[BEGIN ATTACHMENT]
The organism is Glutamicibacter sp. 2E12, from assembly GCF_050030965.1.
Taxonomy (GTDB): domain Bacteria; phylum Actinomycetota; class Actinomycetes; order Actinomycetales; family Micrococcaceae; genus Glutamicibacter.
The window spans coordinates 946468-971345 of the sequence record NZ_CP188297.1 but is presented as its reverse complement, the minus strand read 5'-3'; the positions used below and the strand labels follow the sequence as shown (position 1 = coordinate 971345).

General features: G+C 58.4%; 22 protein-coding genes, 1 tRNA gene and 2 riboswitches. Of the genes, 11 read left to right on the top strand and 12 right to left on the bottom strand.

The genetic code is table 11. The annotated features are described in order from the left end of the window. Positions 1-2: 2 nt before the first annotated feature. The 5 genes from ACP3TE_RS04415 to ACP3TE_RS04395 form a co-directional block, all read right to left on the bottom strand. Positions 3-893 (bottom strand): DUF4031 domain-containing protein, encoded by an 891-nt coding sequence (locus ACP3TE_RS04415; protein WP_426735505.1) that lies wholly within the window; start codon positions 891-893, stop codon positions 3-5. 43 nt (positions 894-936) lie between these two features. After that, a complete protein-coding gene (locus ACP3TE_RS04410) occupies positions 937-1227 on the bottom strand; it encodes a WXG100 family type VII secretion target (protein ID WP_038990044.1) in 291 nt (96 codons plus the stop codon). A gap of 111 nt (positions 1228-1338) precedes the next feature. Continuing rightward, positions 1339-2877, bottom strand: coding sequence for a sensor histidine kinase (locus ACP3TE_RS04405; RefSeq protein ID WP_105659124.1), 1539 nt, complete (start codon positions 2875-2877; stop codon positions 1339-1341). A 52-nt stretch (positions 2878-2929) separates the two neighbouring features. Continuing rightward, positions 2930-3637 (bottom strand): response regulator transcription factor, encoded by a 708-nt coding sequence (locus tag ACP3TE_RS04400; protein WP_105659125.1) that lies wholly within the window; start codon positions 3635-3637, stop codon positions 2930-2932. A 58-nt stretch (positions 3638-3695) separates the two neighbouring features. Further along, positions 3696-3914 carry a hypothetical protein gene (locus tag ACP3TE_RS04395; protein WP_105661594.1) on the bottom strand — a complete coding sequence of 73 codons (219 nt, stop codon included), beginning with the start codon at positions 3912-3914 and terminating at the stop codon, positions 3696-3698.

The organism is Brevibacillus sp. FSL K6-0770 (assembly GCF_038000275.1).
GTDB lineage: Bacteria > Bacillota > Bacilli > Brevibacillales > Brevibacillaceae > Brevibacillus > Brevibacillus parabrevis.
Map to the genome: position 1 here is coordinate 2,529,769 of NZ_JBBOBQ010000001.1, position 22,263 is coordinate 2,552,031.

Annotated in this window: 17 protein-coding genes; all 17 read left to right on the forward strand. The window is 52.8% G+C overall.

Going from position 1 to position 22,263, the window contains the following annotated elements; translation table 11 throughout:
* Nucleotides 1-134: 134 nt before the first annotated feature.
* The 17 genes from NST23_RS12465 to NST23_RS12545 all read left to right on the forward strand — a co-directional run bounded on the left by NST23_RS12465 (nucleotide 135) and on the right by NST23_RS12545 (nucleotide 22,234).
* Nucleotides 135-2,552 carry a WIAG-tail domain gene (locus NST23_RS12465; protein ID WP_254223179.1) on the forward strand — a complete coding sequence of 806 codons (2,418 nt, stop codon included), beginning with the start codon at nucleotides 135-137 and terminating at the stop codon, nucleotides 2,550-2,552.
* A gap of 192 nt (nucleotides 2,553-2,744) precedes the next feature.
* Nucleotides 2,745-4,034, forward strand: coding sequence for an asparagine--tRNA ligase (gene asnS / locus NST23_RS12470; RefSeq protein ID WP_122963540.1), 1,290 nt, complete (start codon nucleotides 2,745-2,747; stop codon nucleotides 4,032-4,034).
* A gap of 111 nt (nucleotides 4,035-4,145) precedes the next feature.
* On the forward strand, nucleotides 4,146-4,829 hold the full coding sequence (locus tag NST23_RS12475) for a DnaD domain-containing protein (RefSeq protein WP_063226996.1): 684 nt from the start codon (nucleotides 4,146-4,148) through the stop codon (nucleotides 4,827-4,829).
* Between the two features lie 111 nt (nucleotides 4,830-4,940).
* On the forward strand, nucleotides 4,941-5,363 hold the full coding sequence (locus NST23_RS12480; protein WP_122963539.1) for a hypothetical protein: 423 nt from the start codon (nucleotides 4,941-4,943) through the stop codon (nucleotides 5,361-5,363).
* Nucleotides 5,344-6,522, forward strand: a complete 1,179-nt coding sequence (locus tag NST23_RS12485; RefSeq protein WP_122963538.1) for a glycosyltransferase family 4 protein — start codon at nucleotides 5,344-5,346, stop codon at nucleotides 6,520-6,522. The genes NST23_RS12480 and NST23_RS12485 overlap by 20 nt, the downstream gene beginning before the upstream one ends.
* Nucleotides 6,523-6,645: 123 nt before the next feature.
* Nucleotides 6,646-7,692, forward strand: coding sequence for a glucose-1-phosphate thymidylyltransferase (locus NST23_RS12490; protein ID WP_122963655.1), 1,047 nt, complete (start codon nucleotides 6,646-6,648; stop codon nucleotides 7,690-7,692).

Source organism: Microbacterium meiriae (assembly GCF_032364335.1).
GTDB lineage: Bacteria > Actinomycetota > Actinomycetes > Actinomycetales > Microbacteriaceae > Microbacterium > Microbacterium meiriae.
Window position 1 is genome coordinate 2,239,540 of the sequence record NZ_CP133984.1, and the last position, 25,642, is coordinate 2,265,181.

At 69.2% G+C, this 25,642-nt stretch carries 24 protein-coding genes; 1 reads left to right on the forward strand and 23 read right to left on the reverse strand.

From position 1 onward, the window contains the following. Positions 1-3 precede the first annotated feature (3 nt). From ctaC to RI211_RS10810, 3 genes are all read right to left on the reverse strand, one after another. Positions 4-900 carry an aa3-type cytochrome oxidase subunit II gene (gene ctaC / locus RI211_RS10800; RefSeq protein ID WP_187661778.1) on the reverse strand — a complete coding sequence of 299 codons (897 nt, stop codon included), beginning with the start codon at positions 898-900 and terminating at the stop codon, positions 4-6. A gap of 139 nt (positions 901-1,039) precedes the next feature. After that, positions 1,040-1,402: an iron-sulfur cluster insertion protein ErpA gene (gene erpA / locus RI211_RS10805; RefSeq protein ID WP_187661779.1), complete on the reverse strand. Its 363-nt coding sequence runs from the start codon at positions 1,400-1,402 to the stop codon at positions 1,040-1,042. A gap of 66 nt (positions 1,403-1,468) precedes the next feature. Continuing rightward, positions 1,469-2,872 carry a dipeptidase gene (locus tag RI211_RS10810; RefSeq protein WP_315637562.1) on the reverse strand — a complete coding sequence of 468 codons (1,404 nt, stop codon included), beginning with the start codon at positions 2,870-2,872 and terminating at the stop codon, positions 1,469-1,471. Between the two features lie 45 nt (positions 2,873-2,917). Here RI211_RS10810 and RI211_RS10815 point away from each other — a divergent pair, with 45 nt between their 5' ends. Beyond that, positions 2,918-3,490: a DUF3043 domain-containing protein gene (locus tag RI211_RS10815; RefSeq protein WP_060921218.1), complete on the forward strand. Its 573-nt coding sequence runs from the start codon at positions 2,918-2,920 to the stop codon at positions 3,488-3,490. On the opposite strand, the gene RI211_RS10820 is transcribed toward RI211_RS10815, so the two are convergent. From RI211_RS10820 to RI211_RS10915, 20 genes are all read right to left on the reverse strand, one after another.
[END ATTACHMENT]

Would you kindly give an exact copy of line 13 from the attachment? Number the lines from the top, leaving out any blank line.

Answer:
* Nucleotides 135-2,552 carry a WIAG-tail domain gene (locus NST23_RS12465; protein ID WP_254223179.1) on the forward strand — a complete coding sequence of 806 codons (2,418 nt, stop codon included), beginning with the start codon at nucleotides 135-137 and terminating at the stop codon, nucleotides 2,550-2,552.